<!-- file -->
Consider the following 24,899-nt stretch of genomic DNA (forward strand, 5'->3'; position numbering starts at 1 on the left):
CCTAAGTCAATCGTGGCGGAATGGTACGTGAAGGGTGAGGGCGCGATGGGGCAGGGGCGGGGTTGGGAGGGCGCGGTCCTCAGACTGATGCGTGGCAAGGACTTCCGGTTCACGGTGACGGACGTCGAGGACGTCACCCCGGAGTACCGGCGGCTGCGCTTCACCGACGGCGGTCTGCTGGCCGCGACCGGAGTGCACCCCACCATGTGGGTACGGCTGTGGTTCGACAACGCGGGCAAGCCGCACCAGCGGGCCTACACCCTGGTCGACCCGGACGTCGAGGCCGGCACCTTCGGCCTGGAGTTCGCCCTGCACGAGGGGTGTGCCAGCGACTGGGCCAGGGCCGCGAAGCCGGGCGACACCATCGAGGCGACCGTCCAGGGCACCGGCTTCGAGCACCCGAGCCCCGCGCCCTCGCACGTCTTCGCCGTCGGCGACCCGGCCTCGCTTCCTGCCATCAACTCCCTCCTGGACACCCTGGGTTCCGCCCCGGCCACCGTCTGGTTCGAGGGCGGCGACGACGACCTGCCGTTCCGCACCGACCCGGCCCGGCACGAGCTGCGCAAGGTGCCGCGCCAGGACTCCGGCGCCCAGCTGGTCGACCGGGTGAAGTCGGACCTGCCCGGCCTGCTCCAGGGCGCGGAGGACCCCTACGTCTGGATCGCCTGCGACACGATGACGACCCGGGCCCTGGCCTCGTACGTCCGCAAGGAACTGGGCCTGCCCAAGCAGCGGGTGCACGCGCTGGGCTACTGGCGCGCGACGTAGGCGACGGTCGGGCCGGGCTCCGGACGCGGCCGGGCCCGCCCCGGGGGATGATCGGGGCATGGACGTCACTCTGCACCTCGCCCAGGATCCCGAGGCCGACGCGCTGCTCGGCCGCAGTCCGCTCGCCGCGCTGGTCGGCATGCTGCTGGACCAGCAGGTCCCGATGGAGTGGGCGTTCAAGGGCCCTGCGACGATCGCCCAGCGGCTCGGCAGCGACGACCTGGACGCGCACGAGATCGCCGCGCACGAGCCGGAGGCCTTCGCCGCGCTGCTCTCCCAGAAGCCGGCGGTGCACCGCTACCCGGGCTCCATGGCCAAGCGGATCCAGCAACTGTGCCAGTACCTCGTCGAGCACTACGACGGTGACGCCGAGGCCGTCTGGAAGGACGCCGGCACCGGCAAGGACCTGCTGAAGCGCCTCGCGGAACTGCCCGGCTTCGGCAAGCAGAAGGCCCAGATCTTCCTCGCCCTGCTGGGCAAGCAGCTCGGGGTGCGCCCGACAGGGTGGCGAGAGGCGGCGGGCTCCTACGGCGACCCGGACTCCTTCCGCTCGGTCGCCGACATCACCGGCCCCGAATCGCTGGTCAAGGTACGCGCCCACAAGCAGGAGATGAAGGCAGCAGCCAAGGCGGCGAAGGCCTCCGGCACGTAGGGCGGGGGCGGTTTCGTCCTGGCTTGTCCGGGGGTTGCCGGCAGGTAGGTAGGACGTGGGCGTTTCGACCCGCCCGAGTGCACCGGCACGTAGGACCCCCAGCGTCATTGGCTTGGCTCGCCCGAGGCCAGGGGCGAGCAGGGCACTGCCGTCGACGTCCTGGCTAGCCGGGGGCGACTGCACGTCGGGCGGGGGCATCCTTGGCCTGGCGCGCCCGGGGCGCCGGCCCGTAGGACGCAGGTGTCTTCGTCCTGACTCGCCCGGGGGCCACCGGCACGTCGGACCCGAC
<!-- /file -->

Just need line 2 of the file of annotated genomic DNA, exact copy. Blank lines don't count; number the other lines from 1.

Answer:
CCTAAGTCAATCGTGGCGGAATGGTACGTGAAGGGTGAGGGCGCGATGGGGCAGGGGCGGGGTTGGGAGGGCGCGGTCCTCAGACTGATGCGTGGCAAGGACTTCCGGTTCACGGTGACGGACGTCGAGGACGTCACCCCGGAGTACCGGCGGCTGCGCTTCACCGACGGCGGTCTGCTGGCCGCGACCGGAGTGCACCCCACCATGTGGGTACGGCTGTGGTTCGACAACGCGGGCAAGCCGCACCAGCGGGCCTACACCCTGGTCGACCCGGACGTCGAGGCCGGCACCTTCGGCCTGGAGTTCGCCCTGCACGAGGGGTGTGCCAGCGACTGGGCCAGGGCCGCGAAGCCGGGCGACACCATCGAGGCGACCGTCCAGGGCACCGGCTTCGAGCACCCGAGCCCCGCGCCCTCGCACGTCTTCGCCGTCGGCGACCCGGCCTCGCTTCCTGCCATCAACTCCCTCCTGGACACCCTGGGTTCCGCCCCGGCCACCGTCTGGTTCGAGGGCGGCGACGACGACCTGCCGTTCCGCACCGACCCGGCCCGGCACGAGCTGCGCAAGGTGCCGCGCCAGGACTCCGGCGCCCAGCTGGTCGACCGGGTGAAGTCGGACCTGCCCGGCCTGCTCCAGGGCGCGGAGGACCCCTACGTCTGGATCGCCTGCGACACGATGACGACCCGGGCCCTGGCCTCGTACGTCCGCAAGGAACTGGGCCTGCCCAAGCAGCGGGTGCACGCGCTGGGCTACTGGCGCGCGACGTAGGCGACGGTCGGGCCGGGCTCCGGACGCGGCCGGGCCCGCCCCGGGGGATGATCGGGGCATGGACGTCACTCTGCACCTCGCCCAGGATCCCGAGGCCGACGCGCTGCTCGGCCGCAGTCCGCTCGCCGCGCTGGTCGGCATGCTGCTGGACCAGCAGGTCCCGATGGAGTGGGCGTTCAAGGGCCCTGCGACGATCGCCCAGCGGCTCGGCAGCGACGACCTGGACGCGCACGAGATCGCCGCGCACGAGCCGGAGGCCTTCGCCGCGCTGCTCTCCCAGAAGCCGGCGGTGCACCGCTACCCGGGCTCCATGGCCAAGCGGATCCAGCAACTGTGCCAGTACCTCGTCGAGCACTACGACGGTGACGCCGAGGCCGTCTGGAAGGACGCCGGCACCGGCAAGGACCTGCTGAAGCGCCTCGCGGAACTGCCCGGCTTCGGCAAGCAGAAGGCCCAGATCTTCCTCGCCCTGCTGGGCAAGCAGCTCGGGGTGCGCCCGACAGGGTGGCGAGAGGCGGCGGGCTCCTACGGCGACCCGGACTCCTTCCGCTCGGTCGCCGACATCACCGGCCCCGAATCGCTGGTCAAGGTACGCGCCCACAAGCAGGAGATGAAGGCAGCAGCCAAGGCGGCGAAGGCCTCCGGCACGTAGGGCGGGGGCGGTTTCGTCCTGGCTTGTCCGGGGGTTGCCGGCAGGTAGGTAGGACGTGGGCGTTTCGACCCGCCCGAGTGCACCGGCACGTAGGACCCCCAGCGTCATTGGCTTGGCTCGCCCGAGGCCAGGGGCGAGCAGGGCACTGCCGTCGACGTCCTGGCTAGCCGGGGGCGACTGCACGTCGGGCGGGGGCATCCTTGGCCTGGCGCGCCCGGGGCGCCGGCCCGTAGGACGCAGGTGTCTTCGTCCTGACTCGCCCGGGGGCCACCGGCACGTCGGACCCGAC